Ben Fleury-Steiner: Clearings
That Ben Fleury-Steiner has issued past recordings on labels such as Infraction, Low-Point, and Hypnos says much about the kind of experimental ambient-drone music the Delaware, USA-based sound sculptor creates. And a sound sculptor he most definitely is, as shown by the three long-form pieces on Clearings, which he crafted from electronic and acoustic sources such as kalimbas, modular synthesizers, guitar drones, and effects pedals.
Deriving its title from Haruki Murakami's celebrated novel The Wind-Up Bird Chronicle, the album's opening setting “Wind-Up Bird's Lament” lays out a shimmering field of low-level noises, kalimba plucks, and processed sounds across its deep droning surface. Almost everything moves in slow-motion, the exception being the percussive rattles that repeatedly appear atop the foundation, and the sounds collectively mass into an opaque, subtly mutating whole. At seventeen minutes the CD's longest setting, “Glade” emerges out of an industrial-tinged mist before swelling into larger formations that repeatedly ebb and flow. With a tone glimmering faintly at the music's center, the image conjured is of a lighthouse and its flashing light almost completely obscured by fog and a relentless cover of rain. Fleury-Steiner gives the at-times symphonic closer “Parallax” a particularly vaporous character, filling it with gas and letting it drift across the plains in all its immense glory, and all the while speckling it with barnacles of crackling noise.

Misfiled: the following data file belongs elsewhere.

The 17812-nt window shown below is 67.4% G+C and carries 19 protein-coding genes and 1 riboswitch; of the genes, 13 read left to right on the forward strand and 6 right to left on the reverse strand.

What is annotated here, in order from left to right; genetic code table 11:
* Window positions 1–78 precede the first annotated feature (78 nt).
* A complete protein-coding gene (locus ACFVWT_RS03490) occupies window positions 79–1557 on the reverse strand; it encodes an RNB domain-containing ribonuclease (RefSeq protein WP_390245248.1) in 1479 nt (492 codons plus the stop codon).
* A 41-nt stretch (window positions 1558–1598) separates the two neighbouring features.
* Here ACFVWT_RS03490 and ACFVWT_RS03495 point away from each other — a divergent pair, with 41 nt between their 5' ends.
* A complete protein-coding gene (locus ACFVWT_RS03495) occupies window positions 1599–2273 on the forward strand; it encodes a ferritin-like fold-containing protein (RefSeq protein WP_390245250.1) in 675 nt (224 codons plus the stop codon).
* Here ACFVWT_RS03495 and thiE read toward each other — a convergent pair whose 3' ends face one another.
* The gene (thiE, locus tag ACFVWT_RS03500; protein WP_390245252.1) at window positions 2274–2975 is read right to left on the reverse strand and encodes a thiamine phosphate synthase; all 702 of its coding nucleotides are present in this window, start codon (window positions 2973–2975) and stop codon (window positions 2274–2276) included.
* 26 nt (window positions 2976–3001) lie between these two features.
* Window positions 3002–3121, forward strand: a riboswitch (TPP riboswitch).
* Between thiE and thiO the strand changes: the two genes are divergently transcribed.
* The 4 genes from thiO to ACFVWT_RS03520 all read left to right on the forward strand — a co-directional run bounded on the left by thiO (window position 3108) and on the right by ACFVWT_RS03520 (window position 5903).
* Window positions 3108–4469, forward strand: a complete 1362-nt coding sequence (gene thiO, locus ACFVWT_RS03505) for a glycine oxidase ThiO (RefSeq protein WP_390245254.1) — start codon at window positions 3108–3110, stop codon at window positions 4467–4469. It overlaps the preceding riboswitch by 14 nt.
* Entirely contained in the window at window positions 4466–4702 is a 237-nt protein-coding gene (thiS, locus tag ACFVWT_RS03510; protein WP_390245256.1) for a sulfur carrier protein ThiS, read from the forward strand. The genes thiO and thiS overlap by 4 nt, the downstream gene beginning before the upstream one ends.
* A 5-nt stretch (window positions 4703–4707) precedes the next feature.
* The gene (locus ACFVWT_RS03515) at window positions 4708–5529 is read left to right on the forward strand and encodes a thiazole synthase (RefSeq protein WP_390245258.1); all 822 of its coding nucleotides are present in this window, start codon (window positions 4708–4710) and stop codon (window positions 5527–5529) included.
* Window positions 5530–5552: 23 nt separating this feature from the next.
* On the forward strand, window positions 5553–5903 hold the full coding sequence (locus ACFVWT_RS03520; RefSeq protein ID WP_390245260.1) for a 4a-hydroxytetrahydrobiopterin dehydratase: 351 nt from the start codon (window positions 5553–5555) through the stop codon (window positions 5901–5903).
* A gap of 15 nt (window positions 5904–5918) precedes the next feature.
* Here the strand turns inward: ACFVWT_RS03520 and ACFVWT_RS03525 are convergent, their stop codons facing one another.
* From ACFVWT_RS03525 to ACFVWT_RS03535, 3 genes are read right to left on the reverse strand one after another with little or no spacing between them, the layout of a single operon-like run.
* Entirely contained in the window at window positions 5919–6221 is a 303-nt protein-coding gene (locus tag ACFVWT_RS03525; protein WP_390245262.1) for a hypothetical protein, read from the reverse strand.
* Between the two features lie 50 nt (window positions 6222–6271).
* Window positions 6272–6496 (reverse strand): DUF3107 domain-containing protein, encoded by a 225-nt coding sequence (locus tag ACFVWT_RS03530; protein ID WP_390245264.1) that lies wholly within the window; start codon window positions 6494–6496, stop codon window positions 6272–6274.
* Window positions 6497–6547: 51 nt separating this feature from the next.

Admirers of Fleury-Steiner's previous output won't be disappointed by Clearings (available as a limited-edition CD of 150 copies), nor will devotees of immersive and meditative ambient-dronescaping in general.